Heliosheath proton distribution in the plasma reference frame

E. J. Zirnstein, M. A. Dayeh, J. Heerikhuisen, D. J. McComas, P. Swaczyna

Research output: Contribution to journalArticlepeer-review

Abstract

Properties of the inner heliosheath (IHS) plasma are inferred from energetic neutral atom (ENA) observations by ~1 au spacecraft. However, the Compton-Getting effect due to the plasma velocity relative to the spacecraft is rarely taken into account, even though the plasma speed is a significant fraction of the ENA speed. In this study, we transform Interstellar Boundary Explorer (IBEX) ENA spectra to the IHS plasma frame using flow profiles from a 3D heliosphere simulation. We find that proton spectra in the plasma frame are steeper by ~30% to 5% at ~0.5 to 6 keV, respectively, compared to ENAs in the spacecraft frame. While radial plasma flows contribute most to the Compton-Getting effect, transverse flows at mid/high latitudes and the heliosphere flanks account for up to ~30% of the frame transformation for IBEX-Hi at ~0.7 keV and up to ~60% for IBEX-Lo at ~0.1 keV. We determine that the majority of IHS proton fluxes derived from IBEX-Hi measurements in 2009-2016 are statistically consistent with power-law distributions, with mean proton index ~2.1 and standard deviation ~0.4. We find significantly fewer spectral breaks in IBEX observations compared to early analyses, which we determine were a product of the "ion gun"background prevalent in ~2009-2012 before corrections made by McComas et al. in subsequent data releases. We recommend that future analyses of the IHS plasma utilizing ENA measurements take into account the Compton-Getting effect including radial and transverse flows, particularly IBEX and Interstellar Mapping and Acceleration Probe measurements below ~10 keV.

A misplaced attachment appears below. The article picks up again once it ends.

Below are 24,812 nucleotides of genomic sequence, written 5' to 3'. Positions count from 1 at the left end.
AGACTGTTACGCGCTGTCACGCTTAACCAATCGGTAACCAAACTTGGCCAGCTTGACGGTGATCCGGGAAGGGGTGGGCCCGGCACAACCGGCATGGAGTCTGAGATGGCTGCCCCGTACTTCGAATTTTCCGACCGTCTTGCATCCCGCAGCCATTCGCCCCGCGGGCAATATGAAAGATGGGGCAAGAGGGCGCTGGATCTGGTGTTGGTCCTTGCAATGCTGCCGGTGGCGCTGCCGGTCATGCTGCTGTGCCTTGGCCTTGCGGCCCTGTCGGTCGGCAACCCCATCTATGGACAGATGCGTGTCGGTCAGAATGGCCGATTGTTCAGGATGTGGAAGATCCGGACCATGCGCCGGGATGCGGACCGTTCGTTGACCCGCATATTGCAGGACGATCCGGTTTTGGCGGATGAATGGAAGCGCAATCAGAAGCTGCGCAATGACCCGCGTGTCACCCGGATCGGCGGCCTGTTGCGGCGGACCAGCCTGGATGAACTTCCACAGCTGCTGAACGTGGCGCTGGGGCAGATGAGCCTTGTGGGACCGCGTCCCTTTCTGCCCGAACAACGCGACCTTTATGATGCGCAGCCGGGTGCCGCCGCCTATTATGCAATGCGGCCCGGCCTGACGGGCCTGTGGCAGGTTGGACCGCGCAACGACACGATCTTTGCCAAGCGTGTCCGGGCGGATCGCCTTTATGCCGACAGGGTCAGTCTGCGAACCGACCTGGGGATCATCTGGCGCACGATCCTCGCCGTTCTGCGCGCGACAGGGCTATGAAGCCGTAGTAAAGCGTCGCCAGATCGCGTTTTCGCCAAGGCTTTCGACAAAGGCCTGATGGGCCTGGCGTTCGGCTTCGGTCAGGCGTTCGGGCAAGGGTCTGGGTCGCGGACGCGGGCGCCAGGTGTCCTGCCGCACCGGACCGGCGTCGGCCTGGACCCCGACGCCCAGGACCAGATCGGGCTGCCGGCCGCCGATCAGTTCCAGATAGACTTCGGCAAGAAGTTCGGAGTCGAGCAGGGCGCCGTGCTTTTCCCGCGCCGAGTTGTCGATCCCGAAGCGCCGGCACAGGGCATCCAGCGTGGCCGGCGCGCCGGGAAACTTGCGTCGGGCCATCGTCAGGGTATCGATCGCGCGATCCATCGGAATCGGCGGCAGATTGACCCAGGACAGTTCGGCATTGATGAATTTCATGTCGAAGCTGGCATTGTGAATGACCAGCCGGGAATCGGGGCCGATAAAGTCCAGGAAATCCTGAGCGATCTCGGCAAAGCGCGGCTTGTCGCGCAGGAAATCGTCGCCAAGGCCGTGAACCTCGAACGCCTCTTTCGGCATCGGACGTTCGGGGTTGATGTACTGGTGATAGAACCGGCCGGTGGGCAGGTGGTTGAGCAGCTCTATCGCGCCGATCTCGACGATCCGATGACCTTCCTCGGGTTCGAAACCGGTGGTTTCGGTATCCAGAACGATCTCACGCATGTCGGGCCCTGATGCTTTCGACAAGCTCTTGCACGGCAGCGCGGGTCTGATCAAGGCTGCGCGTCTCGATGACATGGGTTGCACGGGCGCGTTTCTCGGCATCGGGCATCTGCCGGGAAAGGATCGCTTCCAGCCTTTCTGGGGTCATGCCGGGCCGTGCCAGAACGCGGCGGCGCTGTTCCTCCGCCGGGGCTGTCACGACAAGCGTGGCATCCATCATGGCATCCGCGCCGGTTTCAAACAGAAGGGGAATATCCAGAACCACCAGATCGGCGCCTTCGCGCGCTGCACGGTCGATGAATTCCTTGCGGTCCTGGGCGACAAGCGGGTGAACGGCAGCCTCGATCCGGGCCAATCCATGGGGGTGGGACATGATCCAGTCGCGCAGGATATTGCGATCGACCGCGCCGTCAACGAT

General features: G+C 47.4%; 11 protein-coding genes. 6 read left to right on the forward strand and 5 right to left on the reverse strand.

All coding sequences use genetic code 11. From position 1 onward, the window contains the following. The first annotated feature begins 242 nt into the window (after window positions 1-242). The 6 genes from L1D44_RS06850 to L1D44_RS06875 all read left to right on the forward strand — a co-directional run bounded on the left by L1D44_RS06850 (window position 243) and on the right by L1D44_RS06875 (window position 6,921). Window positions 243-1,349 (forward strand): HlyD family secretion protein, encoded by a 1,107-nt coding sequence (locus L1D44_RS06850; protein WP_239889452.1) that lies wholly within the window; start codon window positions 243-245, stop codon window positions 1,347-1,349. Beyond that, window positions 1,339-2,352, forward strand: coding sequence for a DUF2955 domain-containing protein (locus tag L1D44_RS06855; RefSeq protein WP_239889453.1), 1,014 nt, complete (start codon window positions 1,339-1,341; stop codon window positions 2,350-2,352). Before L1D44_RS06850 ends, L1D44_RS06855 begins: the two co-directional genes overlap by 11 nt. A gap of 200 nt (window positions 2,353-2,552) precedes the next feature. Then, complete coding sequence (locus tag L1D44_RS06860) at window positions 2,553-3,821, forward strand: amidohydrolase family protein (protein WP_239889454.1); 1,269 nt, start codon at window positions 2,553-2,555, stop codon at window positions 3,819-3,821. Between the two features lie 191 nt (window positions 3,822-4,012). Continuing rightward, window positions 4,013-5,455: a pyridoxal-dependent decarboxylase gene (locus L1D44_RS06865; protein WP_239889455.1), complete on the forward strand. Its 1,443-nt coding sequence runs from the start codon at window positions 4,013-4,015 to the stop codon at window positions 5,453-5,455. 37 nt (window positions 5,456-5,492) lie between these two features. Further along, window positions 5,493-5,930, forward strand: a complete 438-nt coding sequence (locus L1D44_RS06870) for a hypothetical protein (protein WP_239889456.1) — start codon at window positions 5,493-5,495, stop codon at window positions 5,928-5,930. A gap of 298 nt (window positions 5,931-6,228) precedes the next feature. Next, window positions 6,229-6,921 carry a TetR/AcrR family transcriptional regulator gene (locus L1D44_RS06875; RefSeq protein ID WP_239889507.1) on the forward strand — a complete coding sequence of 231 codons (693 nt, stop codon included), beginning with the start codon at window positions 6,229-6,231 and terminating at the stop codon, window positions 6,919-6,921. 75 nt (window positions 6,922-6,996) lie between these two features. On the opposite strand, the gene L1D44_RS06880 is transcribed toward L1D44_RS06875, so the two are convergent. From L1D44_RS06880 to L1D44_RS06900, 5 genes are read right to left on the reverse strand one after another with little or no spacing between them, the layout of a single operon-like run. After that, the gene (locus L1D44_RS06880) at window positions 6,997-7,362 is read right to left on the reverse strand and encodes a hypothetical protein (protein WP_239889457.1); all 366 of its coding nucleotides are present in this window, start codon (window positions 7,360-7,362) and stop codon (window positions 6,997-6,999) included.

Original languageEnglish (US)
Article numberabd092
JournalAstrophysical Journal, Supplement Series
Volume252
Issue number2
DOIs
StatePublished - Feb 2021

All Science Journal Classification (ASJC) codes

  • Astronomy and Astrophysics
  • Space and Planetary Science

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